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From Ball to Wayne: 5 Fascinating '50s Icons

By Ashly Moore Sheldon • September 18, 2020

A Country on the Verge

A look back at the icons of the fifties reveals the hidden influences of a country on the verge of massive social change. On the surface, images of the era look deceptively tidy: clean-cut young men in white t-shirts and pony-tailed girls in poodle skirts. But under the surface of this veneer, a heady mix of insurgent forces simmered: cultural integration, political turmoil, and sexual freedom. At the center of this rising tension was an ecclectic pop culture mélange made up of artists who balanced precariously on the edge between tradition and innovation.

Lucille Ball

It may surprise many to learn that a young Lucille Ball struggled to stand out at the New York City performing arts school she attended. "I was a tongue-tied teenager spellbound by the school's star pupil, Bette Davis," said Ball. Read about her hardscrabble childhood and hard road to stardom in her autobiography, Love, Lucy or Ball of Fire, an excellent biography from Stefan Kanfer.

Indeed, it would take more than two decades before Lucy hit her stride in the groundbreaking I Love Lucy, created by Lucy and her real-life husband, Cuban bandleader Desi Arnaz. The hilarious family sitcom was the first of its kind, paving the way for many that followed. Revisit the offbeat, multicultural Ball/Arnaz household with a few dishes from the I Love Lucy Cookbook by Sarah Key and Vicky Wells. For an intimate look into Ball's later years from one of her closest friends, pick up a copy of I Loved Lucy by Lee Tannen.

Elvis Presley

Known as "The King of Rock and Roll," Elvis Presley ushered in an exciting new musical era. But his personal life was often tumultuous. Published on the 40th anniversary of his death at age 42, Elvis the Legend by Gillian G. Gaar offers a comprehensive illustrated biography of the star. Get an inside peek at his relationships in memoirs from two of the people who knew him best: Me and a Guy Named Elvis by his lifelong pal Jerry Schilling and Elvis and Me by his wife Priscilla Presley.

Presley's innovative musical style was coined rockabilly, an uptempo fusion somewhere between country and R&B. Asked once to describe his music, he responded, "I don't sound like nobody." With his swiveling hips and brooding good looks, he was, at once, both wildly popular and dangerously provocative. Music writer Peter Guralnick wrote a set of companion books about the artist: Last Train to Memphis chronicles his rise and Careless Love, his fall.

Eartha Kitt

Known for her ethereal beauty and distinctive purr of a voice, Eartha Kitt has written three memoirs, including I'm Still Here: Confessions of a Sex Kitten. Celebrated filmmaker Orson Welles declared her the most exciting woman in the world. Superstar Diana Ross has said she modeled her own look and sound after the singer, dancer, and actress.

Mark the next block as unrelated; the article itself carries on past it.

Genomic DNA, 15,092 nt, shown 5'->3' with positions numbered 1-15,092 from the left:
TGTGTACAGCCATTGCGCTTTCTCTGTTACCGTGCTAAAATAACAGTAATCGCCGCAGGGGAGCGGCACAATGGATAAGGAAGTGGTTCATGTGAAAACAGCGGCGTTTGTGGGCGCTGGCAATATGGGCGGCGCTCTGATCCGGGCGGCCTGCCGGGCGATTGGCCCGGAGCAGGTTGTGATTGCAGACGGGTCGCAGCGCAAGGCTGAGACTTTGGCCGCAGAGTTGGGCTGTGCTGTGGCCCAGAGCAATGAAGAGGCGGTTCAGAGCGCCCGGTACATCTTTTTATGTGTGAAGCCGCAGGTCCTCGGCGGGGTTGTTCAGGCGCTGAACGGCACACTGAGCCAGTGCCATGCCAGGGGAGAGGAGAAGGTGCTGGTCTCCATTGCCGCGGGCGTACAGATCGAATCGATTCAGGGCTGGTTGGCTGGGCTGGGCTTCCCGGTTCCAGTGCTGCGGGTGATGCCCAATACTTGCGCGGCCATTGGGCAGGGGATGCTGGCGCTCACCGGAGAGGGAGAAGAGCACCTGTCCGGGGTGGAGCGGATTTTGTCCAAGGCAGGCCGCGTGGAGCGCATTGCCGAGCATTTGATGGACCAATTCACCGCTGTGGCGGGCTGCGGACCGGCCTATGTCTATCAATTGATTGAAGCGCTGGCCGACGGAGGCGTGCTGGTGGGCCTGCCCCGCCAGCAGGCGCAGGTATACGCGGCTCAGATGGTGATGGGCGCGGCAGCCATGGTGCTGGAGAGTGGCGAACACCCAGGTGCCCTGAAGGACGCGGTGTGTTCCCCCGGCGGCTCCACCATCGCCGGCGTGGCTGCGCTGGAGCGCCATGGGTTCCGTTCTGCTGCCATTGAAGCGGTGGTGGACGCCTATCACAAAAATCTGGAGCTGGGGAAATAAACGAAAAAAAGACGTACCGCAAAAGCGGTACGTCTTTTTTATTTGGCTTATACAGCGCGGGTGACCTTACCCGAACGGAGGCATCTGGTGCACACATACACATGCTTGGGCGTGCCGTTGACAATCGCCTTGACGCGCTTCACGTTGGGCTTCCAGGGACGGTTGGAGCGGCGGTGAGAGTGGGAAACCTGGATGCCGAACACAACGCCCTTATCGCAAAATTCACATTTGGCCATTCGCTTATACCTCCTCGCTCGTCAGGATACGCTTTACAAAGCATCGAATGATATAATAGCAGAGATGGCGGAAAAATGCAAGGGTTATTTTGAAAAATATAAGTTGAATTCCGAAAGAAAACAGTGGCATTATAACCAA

Kitt began her career in 1943 as a dancer in Katherine Dunham's innovative African-American modern dance company. (Here's a book Dunham wrote about her work.) The multitalented Kitt went on to record several hit songs and garner notable roles on stage and screen. But in 1968, her reputation in the U.S. took a hit after she made anti-Vietnam War statements at a White House luncheon. Ten years later, she made a successful comeback on Broadway and has showcased her singular voice in relatively recent roles in animated Disney films such as The Jungle Book and The Emperor's New Groove.

John Wayne

Over the course of his long career, John Wayne came to epitomize American masculinity. His brawny swagger represented the gold standard for Hollywood heroes. Born Marion Morrison, he won a football scholarship at the University of Southern California, but left college after an injury sidelined him. Wayne got his start in the movie industry as an extra and a prop man, eventually finding his place as a Western hero. Michael Munn's John Wayne: The Man Behind the Myth offers a comprehensive biography of the star.

Wayne was married three times and had seven children. John Wayne: My Father comes from Aissa Wayne, his daughter with third wife, Pilar. For diehard fans, The John Wayne Code offers a veritable cache of his manly brand of wit, wisdom, and advice. Finally, you can hear from the man himself in Duke in His Own Words, a compilation of letters, notes, and personal photographs curated by his son Ethan Wayne.

Marilyn Monroe

The term blonde bombshell may not have originated with Marilyn Monroe, but she claimed it as her own. Known for her intense sexual appeal, the actress embodied the era's changing attitudes around sexuality. Written at the height of her fame, her autobiography My Story wasn't published until more than a decade after her shocking death at age 36. The revelatory book poignantly shares the story of her lonely childhood as an orphan and her rise in the film industry. By Gary Vitacco-Robles, Icon: The Life, Times, and Films of Marilyn Monroe offers a more complete view of her life and career.

Many believed that the actress—whose death was ruled suicide—was actually murdered. Here are two books supporting this premise: The Last Days of Marilyn Monroe by Donald H. Wolfe and Monroe: A Case for Murder by Jay Margolis. Despite much investigation into these claims, officials have insisted that no evidence of foul play has been found.

For more great books about the era of sock-hops, soda fountains, and drive-ins, check out our Nifty '50s page.

Read more by Ashly Moore Sheldon

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